The Patch

The patch is also a long-acting reversible form of birth control that can help manage PCOS symptoms. It is a thin plastic patch that releases about 150 mcg of progestin and 35 mcg of estrogen into the body through the skin. You can apply the patch to the glutes, upper body or stomach. 

Just like the ring, you wear the patch for three weeks, remove it for a week, and then replace it with a new patch. The patch has the same benefits as the pill and the ring. 

Hormonal Intrauterine Devices (IUDs)

There are two types of intrauterine devices: progestin-containing (hormonal) IUDs or non-hormonal copper IUDs. IUDs containing progestin are a highly effective form of birth control that can help ease PCOS symptoms in the same way as combined oral contraceptives or progestin-only pills. 

A hormonal IUD is a small T-shaped device inserted into the uterus by a doctor, which releases progestin into the body each day. They can remain in place for 3 to 6 years. Copper IUDs, on the other hand, do not release hormones—so they can’t help with managing PCOS symptoms.

In some cases, birth control could make PCOS symptoms worse. This situation is only likely to occur if birth control is taken without consulting with a doctor first, or if the prescription is misused.

Some risk factors include: type 2 diabetes especially for those who are already at risk as well as cardiovascular issues and high blood pressure, which can lead to heart disease. Those with PCOS who have obesity may have an elevated risk for all of the above and if you’re a smoker, your risk factor also rises.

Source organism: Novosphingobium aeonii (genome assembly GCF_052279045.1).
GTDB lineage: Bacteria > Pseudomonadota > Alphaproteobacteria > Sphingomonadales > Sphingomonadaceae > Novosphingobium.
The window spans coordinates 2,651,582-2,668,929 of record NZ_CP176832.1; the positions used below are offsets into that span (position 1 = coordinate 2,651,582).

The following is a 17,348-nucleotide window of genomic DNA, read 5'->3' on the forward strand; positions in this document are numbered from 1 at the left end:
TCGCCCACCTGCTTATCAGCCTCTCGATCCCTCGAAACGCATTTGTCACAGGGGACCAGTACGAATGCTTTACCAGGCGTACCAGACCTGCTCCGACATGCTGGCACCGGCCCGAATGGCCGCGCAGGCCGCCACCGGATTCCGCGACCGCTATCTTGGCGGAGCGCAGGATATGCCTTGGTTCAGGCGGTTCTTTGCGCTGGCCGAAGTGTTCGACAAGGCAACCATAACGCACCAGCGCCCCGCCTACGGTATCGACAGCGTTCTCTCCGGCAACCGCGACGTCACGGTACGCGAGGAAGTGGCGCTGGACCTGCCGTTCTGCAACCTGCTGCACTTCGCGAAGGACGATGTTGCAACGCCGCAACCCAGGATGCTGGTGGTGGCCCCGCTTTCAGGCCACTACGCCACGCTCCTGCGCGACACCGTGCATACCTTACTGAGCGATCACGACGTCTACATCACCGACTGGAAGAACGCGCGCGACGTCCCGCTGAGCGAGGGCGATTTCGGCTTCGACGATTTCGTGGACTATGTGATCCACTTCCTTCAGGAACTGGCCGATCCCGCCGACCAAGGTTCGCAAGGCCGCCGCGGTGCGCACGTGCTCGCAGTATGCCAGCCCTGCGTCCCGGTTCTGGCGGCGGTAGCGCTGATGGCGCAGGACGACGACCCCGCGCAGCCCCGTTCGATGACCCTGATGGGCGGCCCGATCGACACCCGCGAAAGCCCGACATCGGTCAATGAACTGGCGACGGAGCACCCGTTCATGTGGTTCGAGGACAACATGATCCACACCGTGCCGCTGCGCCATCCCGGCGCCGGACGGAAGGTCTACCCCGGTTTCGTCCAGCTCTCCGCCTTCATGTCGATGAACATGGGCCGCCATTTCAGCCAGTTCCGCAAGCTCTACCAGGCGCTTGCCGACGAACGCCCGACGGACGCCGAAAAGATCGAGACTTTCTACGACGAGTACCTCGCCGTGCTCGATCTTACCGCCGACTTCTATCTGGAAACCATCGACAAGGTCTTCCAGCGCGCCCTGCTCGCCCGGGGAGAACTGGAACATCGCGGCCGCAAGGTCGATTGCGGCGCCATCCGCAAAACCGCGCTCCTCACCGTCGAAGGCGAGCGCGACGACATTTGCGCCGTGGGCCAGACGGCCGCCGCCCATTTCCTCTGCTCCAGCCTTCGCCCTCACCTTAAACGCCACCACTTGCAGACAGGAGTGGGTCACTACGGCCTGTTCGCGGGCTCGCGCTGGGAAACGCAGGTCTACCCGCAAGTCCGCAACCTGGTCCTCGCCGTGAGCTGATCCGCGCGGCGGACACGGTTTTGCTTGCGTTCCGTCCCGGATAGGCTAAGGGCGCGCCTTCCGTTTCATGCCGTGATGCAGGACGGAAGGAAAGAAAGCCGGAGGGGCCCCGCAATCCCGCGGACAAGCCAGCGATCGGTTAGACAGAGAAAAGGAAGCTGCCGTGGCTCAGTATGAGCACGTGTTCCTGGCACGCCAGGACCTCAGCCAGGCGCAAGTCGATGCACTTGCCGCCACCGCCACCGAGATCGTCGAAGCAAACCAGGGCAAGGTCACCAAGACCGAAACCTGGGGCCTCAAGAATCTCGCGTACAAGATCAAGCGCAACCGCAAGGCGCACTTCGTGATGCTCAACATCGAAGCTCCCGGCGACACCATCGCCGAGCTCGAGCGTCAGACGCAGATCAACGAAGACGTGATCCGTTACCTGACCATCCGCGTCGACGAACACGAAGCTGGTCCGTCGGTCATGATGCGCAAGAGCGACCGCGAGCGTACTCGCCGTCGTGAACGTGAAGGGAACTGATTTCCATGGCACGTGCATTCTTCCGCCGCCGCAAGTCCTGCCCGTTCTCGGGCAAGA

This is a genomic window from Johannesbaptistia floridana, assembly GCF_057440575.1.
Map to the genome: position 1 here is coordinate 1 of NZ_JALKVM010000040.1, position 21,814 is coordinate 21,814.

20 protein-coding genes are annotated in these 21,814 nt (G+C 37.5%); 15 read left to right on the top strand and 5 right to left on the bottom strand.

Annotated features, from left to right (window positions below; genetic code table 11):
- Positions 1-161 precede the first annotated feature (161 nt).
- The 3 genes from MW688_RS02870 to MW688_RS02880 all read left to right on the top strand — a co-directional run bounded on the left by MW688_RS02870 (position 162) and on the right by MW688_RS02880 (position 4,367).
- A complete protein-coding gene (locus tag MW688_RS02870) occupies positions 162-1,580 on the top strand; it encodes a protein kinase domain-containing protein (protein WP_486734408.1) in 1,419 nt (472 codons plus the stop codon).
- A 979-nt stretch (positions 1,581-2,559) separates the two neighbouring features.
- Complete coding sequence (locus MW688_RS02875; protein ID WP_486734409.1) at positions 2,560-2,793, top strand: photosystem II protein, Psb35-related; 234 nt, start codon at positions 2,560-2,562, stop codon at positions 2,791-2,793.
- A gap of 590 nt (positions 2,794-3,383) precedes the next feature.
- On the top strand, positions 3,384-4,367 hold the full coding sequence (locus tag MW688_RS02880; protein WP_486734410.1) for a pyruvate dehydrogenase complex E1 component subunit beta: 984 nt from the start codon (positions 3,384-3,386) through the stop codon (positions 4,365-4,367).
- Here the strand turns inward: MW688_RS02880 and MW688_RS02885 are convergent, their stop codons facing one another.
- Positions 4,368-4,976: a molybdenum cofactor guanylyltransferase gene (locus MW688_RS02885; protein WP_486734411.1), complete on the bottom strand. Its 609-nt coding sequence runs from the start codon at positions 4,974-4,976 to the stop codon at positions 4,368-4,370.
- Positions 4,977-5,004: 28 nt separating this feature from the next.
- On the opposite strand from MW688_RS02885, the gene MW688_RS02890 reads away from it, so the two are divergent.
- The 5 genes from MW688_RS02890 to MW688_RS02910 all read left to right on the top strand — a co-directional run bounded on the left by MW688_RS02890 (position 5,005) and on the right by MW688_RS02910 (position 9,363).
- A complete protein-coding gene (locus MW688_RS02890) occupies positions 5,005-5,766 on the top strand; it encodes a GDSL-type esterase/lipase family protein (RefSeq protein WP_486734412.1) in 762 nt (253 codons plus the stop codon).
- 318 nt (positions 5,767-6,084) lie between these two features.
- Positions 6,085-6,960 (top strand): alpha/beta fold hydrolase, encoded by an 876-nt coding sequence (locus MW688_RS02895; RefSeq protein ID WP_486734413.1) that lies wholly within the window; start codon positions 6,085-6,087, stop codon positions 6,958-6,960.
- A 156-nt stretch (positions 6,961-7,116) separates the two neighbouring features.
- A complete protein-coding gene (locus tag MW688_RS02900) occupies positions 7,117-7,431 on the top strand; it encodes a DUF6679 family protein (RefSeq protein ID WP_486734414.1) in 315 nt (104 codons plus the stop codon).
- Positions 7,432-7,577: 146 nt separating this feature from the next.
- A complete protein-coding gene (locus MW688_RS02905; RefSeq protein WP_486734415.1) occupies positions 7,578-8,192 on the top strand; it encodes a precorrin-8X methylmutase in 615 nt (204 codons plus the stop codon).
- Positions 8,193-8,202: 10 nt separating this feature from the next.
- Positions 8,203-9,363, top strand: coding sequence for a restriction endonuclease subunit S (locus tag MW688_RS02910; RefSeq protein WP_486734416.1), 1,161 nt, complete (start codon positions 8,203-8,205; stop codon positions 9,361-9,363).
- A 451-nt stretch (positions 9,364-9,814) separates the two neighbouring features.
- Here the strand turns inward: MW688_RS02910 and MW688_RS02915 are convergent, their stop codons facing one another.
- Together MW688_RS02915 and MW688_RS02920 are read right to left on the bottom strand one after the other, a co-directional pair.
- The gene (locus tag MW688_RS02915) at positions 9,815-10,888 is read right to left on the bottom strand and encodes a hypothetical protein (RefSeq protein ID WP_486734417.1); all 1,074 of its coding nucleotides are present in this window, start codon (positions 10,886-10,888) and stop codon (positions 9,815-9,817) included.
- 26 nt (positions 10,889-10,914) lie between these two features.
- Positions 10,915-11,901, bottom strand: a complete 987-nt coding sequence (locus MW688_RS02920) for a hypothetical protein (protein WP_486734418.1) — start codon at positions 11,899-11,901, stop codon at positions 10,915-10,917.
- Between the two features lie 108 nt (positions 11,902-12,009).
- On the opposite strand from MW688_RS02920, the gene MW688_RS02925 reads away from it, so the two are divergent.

This is why it’s essential to consult with your health care provider, as they will be able to review your health history, check for the presence of any conditions that might put you at a higher risk, and then use that information to recommend the treatment option that might be best for you.

How to Choose Your PCOS Treatment?

In addition to working with your doctor, it’s important to consider the potential side effects, ease of use, and cost of birth control. 

Common Potential Side Effects 

  • Nausea
  • Mood changes
  • Breast tenderness
  • Headache
  • Spotting 
  • Bloating 
  • Low sex drive 
  • Light periods 
  • Weight gain or loss. 

More Severe Potential Side Effects: 

  • Blood clots 
  • Allergic reactions
  • High blood pressure 
  • Toxic shock syndrome
  • Liver problems
  • Gallbladder problems. 

Ease of Use 

If you're looking for something that requires minimal thinking, you may want to consider the ring, patch, or IUD. They are one-and-done each month, or in the case of an IUD, it’s one-and-done for a few years. 

However, birth control pills might be your best bet if you want something less invasive and easy—you just need to remember to take it around the same time every day. 


If you have insurance, check with your provider to see what birth control methods are covered and what your out-of-pocket expenses might be. You can also speak with your doctor about patient assistance programs if you’re uninsured. 

There is no one-size-fits-all approach to treating PCOS. It will vary from person-to-person, and it might take trying a few different options before you find the right contraceptive method for your body and lifestyle. Our care team at The Lanby can work with you to help come up with a personalized plan for how to navigate PCOS. Book a free consult. 

5 Effective Lifestyle Changes for PCOS and Ovarian Function

While birth control can be a part of a treatment plan for PCOS, it doesn't have to be the only option. In fact, lifestyle changes can also be a powerful way to manage symptoms. Five lifestyle changes that may help with PCOS include: